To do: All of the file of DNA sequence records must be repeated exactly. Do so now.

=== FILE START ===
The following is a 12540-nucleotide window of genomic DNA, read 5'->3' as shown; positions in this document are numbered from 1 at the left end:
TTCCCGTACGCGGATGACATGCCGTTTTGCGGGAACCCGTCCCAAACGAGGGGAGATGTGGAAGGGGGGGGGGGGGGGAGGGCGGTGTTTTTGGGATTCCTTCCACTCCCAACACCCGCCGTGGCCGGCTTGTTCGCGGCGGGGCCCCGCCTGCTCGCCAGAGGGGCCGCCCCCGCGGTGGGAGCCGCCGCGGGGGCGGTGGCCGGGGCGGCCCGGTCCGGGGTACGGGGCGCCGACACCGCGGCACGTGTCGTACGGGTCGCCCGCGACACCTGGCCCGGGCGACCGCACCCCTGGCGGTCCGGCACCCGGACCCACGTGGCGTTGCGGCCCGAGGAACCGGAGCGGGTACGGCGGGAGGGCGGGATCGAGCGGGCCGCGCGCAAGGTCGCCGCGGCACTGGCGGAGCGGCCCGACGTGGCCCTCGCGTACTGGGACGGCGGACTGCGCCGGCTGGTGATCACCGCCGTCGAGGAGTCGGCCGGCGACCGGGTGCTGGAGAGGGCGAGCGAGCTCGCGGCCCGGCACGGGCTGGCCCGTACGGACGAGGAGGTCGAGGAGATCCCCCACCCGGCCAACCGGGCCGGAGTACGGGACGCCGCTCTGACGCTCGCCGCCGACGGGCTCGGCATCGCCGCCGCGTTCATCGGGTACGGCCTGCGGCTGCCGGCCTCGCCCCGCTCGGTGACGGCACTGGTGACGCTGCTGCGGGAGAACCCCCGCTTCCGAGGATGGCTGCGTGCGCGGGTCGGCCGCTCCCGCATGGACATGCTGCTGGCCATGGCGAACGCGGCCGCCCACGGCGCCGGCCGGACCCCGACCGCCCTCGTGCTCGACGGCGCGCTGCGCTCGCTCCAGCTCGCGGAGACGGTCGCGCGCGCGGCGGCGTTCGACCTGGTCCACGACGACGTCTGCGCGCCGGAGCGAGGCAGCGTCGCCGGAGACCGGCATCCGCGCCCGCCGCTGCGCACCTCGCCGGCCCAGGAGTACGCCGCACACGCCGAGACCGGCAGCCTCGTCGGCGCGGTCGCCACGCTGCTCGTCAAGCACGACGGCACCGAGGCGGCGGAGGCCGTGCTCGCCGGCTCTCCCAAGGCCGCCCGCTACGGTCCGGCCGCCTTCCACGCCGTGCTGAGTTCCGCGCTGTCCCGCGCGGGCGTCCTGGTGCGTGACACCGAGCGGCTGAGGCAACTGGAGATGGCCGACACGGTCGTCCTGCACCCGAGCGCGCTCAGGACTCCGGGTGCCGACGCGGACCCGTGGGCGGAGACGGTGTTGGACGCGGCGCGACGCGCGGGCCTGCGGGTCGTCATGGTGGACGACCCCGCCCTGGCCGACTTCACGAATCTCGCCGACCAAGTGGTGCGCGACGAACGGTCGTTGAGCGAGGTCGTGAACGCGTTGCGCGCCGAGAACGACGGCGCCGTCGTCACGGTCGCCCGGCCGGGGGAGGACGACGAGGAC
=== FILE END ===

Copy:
The following is a 12540-nucleotide window of genomic DNA, read 5'->3' as shown; positions in this document are numbered from 1 at the left end:
TTCCCGTACGCGGATGACATGCCGTTTTGCGGGAACCCGTCCCAAACGAGGGGAGATGTGGAAGGGGGGGGGGGGGGGAGGGCGGTGTTTTTGGGATTCCTTCCACTCCCAACACCCGCCGTGGCCGGCTTGTTCGCGGCGGGGCCCCGCCTGCTCGCCAGAGGGGCCGCCCCCGCGGTGGGAGCCGCCGCGGGGGCGGTGGCCGGGGCGGCCCGGTCCGGGGTACGGGGCGCCGACACCGCGGCACGTGTCGTACGGGTCGCCCGCGACACCTGGCCCGGGCGACCGCACCCCTGGCGGTCCGGCACCCGGACCCACGTGGCGTTGCGGCCCGAGGAACCGGAGCGGGTACGGCGGGAGGGCGGGATCGAGCGGGCCGCGCGCAAGGTCGCCGCGGCACTGGCGGAGCGGCCCGACGTGGCCCTCGCGTACTGGGACGGCGGACTGCGCCGGCTGGTGATCACCGCCGTCGAGGAGTCGGCCGGCGACCGGGTGCTGGAGAGGGCGAGCGAGCTCGCGGCCCGGCACGGGCTGGCCCGTACGGACGAGGAGGTCGAGGAGATCCCCCACCCGGCCAACCGGGCCGGAGTACGGGACGCCGCTCTGACGCTCGCCGCCGACGGGCTCGGCATCGCCGCCGCGTTCATCGGGTACGGCCTGCGGCTGCCGGCCTCGCCCCGCTCGGTGACGGCACTGGTGACGCTGCTGCGGGAGAACCCCCGCTTCCGAGGATGGCTGCGTGCGCGGGTCGGCCGCTCCCGCATGGACATGCTGCTGGCCATGGCGAACGCGGCCGCCCACGGCGCCGGCCGGACCCCGACCGCCCTCGTGCTCGACGGCGCGCTGCGCTCGCTCCAGCTCGCGGAGACGGTCGCGCGCGCGGCGGCGTTCGACCTGGTCCACGACGACGTCTGCGCGCCGGAGCGAGGCAGCGTCGCCGGAGACCGGCATCCGCGCCCGCCGCTGCGCACCTCGCCGGCCCAGGAGTACGCCGCACACGCCGAGACCGGCAGCCTCGTCGGCGCGGTCGCCACGCTGCTCGTCAAGCACGACGGCACCGAGGCGGCGGAGGCCGTGCTCGCCGGCTCTCCCAAGGCCGCCCGCTACGGTCCGGCCGCCTTCCACGCCGTGCTGAGTTCCGCGCTGTCCCGCGCGGGCGTCCTGGTGCGTGACACCGAGCGGCTGAGGCAACTGGAGATGGCCGACACGGTCGTCCTGCACCCGAGCGCGCTCAGGACTCCGGGTGCCGACGCGGACCCGTGGGCGGAGACGGTGTTGGACGCGGCGCGACGCGCGGGCCTGCGGGTCGTCATGGTGGACGACCCCGCCCTGGCCGACTTCACGAATCTCGCCGACCAAGTGGTGCGCGACGAACGGTCGTTGAGCGAGGTCGTGAACGCGTTGCGCGCCGAGAACGACGGCGCCGTCGTCACGGTCGCCCGGCCGGGGGAGGACGACGAGGAC